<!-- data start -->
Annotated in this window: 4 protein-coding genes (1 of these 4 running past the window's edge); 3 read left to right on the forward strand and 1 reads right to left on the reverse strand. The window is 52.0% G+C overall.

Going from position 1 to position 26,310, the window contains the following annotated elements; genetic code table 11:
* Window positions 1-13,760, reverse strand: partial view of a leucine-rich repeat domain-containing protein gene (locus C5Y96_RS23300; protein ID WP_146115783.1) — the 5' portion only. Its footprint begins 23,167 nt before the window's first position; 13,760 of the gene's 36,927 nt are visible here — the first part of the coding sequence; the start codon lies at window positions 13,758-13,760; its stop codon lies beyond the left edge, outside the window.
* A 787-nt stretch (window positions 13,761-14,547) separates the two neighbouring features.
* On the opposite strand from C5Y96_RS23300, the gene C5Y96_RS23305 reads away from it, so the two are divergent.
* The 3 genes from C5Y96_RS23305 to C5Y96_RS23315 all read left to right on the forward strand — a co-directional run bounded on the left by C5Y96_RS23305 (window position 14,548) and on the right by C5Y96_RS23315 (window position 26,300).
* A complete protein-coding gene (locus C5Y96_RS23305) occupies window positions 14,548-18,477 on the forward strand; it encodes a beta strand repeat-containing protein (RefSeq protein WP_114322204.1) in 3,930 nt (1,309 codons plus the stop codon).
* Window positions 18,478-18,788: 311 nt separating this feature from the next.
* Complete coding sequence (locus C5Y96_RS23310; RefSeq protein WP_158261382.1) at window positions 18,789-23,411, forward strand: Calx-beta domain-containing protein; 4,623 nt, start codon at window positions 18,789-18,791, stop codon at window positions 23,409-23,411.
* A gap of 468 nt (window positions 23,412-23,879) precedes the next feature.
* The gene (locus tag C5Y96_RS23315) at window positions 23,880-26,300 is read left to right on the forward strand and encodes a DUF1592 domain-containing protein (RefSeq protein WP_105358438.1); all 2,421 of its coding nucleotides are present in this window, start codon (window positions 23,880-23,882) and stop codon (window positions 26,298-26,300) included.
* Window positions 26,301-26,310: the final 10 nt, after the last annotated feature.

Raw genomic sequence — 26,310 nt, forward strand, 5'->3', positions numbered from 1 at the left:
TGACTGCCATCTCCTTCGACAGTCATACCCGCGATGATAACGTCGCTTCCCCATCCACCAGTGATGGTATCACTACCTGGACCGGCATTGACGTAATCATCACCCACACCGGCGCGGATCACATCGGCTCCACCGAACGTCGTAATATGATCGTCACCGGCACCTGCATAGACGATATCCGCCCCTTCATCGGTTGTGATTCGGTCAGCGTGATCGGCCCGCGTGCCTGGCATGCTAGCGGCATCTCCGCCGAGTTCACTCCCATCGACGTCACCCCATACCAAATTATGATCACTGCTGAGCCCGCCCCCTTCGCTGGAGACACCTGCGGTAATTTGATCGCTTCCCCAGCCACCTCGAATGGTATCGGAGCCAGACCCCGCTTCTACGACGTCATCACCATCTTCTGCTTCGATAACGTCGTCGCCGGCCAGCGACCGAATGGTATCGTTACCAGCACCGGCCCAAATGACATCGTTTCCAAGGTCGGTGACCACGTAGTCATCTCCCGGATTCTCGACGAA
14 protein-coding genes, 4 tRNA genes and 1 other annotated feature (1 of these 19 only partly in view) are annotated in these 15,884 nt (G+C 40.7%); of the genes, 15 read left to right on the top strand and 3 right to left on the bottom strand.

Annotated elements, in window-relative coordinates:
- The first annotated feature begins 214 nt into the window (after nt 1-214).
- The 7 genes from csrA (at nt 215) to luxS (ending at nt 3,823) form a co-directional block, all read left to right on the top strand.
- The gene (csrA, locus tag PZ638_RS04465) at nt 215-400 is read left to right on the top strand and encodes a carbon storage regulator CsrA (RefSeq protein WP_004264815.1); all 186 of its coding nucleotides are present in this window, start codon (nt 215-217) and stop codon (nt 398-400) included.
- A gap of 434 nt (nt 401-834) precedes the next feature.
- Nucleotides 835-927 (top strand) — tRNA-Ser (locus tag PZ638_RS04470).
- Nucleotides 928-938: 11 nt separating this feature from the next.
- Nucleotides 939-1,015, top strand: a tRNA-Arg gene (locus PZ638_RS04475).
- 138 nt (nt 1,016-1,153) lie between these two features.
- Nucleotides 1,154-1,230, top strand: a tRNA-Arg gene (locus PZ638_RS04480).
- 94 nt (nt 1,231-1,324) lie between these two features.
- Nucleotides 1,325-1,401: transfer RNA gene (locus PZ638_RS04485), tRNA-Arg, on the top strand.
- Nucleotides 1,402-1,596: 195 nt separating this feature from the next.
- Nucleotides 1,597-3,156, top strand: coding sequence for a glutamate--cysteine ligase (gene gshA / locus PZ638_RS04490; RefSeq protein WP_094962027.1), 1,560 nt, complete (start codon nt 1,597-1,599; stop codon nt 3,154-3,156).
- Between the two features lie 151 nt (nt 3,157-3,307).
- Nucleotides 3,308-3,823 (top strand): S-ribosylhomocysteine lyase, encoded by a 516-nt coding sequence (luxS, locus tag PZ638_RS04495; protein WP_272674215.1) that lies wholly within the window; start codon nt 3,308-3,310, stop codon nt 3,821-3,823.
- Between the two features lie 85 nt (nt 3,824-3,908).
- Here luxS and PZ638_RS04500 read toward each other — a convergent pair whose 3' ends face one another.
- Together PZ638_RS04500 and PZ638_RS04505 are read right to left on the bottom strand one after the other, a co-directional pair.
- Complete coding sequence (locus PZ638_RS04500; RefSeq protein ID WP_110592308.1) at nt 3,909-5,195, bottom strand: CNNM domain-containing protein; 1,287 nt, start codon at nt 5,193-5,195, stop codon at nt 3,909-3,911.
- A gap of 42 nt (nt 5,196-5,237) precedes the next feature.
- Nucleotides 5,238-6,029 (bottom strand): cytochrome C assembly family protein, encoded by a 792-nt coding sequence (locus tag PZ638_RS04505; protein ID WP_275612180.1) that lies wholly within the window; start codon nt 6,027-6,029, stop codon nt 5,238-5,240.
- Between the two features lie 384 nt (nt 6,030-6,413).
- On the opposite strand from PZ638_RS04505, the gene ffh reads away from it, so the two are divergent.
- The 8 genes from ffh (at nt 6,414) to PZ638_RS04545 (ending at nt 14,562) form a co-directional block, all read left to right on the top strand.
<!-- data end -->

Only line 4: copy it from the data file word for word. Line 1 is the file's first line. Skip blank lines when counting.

* A 787-nt stretch (window positions 13,761-14,547) separates the two neighbouring features.